Despite his fundraising lead, Mark Warner knows he’s in trouble. This is not a good year to be a Democrat incumbent being challenged by a credible Republican candidate, particularly when you’re a candidate who has marched in virtual lockstep with the President.
The President’s popularity and approval ratings are at an all-time low owing to a number of factors, chiefly things with Mark Warner’s fingerprints all over them: Obamacare and the immigration crisis rapidly coming to a boiling point.
You don’t have to believe me; I’m clearly a Gillespie partisan. Instead, you can believe the Democrat Super PAC organized to help Mark Warner get re-elected. As Politico reported yesterday, that Super PAC acknowledged the troubles Warner faces, and they squarely blame the President:
Talking points provided to a potential donor, obtained by POLITICO, are eerily similar to the pitch that Republican candidate Ed Gillespie is making to his own donors.
The gist of the talking points is that the political climate is bad for any Democrat, the health care law is polling poorly and Gillespie is a potentially formidable contender:
• “Republicans will try to tie President Obama and Obamacare to Senator Warner. The Senator has voted with President Obama over 97% of the time.”
• “The 2014 midterm elections are shaping up to be similar to the wave elections of 1994 and 2010; particularly with an unpopular President and an unpopular piece of major legislation that will serve as a referendum on the sitting President. … These wave elections are always bad for incumbents, especially ones that have voted for the unpopular piece of legislation.”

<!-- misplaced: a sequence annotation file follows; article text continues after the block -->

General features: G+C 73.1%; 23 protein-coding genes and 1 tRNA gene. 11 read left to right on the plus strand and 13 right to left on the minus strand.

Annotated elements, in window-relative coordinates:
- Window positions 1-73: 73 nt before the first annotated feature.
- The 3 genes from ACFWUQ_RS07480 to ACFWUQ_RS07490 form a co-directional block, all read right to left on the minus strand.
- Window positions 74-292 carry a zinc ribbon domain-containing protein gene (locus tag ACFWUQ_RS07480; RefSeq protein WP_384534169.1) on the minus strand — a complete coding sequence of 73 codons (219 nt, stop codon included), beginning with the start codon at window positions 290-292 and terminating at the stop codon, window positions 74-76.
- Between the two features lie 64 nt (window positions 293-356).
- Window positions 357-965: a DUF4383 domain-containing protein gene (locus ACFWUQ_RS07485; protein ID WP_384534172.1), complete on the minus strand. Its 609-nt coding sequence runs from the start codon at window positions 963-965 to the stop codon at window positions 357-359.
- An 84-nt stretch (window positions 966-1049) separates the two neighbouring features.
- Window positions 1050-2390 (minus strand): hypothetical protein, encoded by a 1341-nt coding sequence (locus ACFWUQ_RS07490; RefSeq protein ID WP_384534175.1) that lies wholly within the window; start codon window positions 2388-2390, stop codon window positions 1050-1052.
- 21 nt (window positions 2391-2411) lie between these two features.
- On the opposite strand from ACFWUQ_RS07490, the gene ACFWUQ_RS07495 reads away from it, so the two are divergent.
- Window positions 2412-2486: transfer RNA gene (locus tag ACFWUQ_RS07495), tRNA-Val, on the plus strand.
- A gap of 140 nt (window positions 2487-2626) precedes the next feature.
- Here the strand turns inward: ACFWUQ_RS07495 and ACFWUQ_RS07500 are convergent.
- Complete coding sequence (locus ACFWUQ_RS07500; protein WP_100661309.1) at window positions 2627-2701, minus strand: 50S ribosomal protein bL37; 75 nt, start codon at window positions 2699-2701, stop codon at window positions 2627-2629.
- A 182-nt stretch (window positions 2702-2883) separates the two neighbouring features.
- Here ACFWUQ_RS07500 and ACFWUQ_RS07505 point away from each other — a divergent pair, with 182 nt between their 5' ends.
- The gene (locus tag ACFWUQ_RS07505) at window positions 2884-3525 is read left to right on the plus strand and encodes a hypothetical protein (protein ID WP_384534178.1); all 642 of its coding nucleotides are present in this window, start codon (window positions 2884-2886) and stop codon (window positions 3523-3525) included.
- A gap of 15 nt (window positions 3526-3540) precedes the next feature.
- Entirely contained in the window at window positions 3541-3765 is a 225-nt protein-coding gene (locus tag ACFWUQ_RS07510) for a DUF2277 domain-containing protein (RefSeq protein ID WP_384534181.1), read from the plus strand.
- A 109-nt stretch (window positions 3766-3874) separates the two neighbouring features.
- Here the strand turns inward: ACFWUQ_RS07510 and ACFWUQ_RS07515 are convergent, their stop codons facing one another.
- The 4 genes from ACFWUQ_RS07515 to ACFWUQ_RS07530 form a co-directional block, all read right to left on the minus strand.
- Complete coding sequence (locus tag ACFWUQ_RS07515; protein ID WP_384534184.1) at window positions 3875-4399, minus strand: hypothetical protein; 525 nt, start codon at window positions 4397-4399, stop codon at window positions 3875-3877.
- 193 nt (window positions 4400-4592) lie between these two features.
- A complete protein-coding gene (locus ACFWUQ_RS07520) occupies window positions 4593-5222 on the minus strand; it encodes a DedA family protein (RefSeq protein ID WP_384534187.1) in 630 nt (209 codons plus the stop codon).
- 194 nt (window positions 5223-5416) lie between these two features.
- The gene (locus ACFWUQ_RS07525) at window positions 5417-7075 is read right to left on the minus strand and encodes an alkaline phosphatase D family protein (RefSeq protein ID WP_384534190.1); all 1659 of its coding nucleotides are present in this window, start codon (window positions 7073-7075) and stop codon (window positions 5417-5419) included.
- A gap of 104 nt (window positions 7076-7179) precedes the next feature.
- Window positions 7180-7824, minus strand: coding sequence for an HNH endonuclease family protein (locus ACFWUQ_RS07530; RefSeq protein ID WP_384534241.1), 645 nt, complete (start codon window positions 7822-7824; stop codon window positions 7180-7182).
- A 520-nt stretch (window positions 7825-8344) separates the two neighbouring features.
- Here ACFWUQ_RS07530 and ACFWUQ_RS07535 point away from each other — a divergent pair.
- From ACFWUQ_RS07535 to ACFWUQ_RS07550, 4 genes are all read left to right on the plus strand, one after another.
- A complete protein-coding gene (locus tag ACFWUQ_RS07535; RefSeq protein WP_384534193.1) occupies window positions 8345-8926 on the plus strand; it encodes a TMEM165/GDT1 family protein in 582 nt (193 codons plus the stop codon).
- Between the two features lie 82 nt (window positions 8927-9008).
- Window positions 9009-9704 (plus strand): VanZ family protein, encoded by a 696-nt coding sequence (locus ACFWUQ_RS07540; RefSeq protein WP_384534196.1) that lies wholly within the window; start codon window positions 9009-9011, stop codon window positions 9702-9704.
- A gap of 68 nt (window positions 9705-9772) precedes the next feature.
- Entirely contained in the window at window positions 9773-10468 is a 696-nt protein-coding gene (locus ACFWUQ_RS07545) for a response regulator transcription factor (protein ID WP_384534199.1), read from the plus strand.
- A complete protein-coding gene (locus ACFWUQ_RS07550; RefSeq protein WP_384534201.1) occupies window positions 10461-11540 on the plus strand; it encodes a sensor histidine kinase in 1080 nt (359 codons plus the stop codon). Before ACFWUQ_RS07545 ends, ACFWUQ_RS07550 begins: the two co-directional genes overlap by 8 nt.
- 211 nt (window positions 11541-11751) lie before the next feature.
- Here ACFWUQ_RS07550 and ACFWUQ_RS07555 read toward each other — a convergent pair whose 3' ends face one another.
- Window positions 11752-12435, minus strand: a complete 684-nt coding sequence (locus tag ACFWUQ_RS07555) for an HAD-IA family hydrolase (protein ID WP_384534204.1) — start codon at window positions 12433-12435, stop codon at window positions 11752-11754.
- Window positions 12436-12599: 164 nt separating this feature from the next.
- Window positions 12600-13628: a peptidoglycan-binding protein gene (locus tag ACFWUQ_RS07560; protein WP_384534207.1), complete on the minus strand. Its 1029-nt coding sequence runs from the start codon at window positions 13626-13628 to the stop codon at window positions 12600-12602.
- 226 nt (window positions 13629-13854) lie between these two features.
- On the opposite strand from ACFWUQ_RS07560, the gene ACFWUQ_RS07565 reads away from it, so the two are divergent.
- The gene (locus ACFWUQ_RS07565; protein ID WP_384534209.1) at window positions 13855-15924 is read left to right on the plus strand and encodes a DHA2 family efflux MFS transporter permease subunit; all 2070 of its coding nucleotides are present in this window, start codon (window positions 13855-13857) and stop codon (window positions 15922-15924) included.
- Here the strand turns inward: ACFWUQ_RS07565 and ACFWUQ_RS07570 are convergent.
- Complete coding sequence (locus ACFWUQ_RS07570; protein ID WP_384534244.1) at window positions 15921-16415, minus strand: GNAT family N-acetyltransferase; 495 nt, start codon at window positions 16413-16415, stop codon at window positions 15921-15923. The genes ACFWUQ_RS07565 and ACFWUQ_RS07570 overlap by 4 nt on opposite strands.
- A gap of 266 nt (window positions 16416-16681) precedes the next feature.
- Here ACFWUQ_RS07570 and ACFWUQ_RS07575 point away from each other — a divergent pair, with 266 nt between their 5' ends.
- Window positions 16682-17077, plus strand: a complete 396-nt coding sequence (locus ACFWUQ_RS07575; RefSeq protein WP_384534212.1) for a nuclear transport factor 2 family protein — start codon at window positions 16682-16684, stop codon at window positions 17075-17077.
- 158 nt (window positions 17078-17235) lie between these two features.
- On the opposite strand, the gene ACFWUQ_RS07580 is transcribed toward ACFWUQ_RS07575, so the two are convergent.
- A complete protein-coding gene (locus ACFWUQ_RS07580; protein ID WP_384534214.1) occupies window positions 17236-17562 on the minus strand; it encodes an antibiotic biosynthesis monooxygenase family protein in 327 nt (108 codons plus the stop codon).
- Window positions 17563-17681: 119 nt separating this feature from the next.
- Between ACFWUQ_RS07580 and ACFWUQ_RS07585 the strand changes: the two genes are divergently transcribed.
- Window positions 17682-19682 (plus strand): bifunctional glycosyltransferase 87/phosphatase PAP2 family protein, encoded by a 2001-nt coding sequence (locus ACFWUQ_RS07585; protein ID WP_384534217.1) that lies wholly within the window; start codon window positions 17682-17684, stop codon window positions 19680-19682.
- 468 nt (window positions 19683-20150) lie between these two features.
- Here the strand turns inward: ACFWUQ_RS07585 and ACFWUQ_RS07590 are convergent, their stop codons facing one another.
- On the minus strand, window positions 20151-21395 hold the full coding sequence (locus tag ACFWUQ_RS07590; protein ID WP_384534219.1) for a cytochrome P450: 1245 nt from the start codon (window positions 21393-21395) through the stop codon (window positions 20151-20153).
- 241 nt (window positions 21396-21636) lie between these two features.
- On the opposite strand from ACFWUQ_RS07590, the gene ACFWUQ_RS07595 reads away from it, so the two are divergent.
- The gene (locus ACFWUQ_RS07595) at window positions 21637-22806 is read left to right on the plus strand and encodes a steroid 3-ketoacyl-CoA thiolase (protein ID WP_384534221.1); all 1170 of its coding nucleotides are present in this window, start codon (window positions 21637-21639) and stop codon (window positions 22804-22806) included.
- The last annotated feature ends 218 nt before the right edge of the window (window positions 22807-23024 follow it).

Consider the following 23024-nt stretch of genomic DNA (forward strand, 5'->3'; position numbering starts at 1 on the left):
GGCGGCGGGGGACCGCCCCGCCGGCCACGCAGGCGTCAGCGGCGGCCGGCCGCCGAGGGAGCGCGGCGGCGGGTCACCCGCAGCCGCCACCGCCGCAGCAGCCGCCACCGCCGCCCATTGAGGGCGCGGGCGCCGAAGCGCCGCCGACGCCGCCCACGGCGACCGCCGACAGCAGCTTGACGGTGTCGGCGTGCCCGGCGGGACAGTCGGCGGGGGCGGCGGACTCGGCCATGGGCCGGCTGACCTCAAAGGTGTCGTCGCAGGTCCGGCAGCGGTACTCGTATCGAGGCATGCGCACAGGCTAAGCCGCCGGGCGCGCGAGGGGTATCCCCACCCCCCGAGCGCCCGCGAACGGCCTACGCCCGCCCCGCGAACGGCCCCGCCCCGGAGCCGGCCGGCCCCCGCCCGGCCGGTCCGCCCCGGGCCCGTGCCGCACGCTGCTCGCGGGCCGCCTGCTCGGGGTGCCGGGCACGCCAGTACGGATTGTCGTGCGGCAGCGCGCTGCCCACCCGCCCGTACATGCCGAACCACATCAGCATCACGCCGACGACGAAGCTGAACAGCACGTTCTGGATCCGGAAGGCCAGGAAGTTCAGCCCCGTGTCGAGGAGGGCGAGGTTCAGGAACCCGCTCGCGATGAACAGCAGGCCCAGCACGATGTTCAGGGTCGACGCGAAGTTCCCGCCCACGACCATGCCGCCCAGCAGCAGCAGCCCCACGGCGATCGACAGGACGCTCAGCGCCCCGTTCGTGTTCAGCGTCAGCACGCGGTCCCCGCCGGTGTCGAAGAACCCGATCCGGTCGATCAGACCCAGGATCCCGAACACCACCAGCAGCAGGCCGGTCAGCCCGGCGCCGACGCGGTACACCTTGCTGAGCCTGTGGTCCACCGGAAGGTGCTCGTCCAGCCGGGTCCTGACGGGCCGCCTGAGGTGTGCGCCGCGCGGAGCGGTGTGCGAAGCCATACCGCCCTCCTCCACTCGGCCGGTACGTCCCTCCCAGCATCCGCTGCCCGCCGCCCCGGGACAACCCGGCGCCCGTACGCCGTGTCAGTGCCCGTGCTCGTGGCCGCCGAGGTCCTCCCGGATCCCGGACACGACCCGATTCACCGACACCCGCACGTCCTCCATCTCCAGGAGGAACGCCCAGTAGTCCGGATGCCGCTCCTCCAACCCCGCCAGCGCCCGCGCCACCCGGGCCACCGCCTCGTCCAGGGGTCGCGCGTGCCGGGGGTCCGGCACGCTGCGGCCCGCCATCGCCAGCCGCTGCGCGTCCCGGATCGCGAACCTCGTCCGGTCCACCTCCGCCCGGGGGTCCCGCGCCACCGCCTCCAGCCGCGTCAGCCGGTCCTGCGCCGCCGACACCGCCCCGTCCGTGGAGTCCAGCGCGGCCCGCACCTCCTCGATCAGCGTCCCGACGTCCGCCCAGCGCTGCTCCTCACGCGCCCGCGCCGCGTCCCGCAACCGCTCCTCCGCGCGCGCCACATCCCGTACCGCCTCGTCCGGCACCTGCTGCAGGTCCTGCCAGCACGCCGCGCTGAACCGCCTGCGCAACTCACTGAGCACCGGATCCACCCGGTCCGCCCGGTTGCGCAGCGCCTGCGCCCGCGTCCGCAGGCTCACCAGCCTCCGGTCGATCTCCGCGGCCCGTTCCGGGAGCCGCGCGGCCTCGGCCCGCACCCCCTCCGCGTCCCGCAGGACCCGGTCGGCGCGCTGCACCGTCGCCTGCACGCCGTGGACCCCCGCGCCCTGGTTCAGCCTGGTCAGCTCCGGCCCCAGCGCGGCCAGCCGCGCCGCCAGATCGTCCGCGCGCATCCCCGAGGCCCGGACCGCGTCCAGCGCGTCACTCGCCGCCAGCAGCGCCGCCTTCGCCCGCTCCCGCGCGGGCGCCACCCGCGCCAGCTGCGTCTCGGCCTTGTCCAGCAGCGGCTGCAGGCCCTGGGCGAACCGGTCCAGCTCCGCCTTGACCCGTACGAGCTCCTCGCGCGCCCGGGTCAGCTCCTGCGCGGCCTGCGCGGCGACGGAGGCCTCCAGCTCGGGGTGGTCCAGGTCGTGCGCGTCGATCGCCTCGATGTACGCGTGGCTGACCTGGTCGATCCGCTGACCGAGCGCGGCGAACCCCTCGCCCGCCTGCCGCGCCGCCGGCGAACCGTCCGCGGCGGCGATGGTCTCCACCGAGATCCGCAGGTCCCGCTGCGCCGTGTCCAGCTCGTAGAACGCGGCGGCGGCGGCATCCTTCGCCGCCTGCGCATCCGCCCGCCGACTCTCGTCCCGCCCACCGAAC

• “A difficult political climate coupled with the rising unpopularity of President Obama could affect the Democratic brand as a whole and hurt Senator Warner. … The Affordable Care Act (Obamacare) and the Democratic brand is polling worse than 2010 in many states including Virginia.”
Clearly campaigns sometimes are alarmist about their candidate’s situation to try to motivate donors. But this desperation reeks of the same fear D.J. McGuire noted here last week. Mark Warner and his folks know he’s not in a good spot to win in November, regardless of how much money he can throw at the race.
The desperation continues today. In an article about Ed Gillespie’s tour of Southwest Virginia to talk to voters about his economic development and energy policies, the Bristol Herald Courier reports that Mark Warner’s response to Gillespie’s positive message was to actually blame Gillespie for the problems in Washington. That’s right…set aside the fact that Warner has actually been an elected leader in Washington for the last six years, and set aside the fact that he’s among Barack Obama’s favorite water carriers in the Senate…this is supposedly all Ed Gillespie’s fault. In Warner’s own words, “Ed Gillespie is a self-declared partisan warrior and million-dollar lobbyist who helped create the gridlock in Washington and would only make things worse. Virginians want a problem-solver, not a partisan warrior.” (Emphasis added).
Well, the Warner campaign certainly has a lot of blame to spread around, don’t they? In one sense that’s a good thing: at least they recognize there is a problem. Their trouble is that Warner, far from being the self-described “problem solver” of his campaign pitches is quite directly part of the problem itself, and the voters—and Warner’s own Super PAC—know it.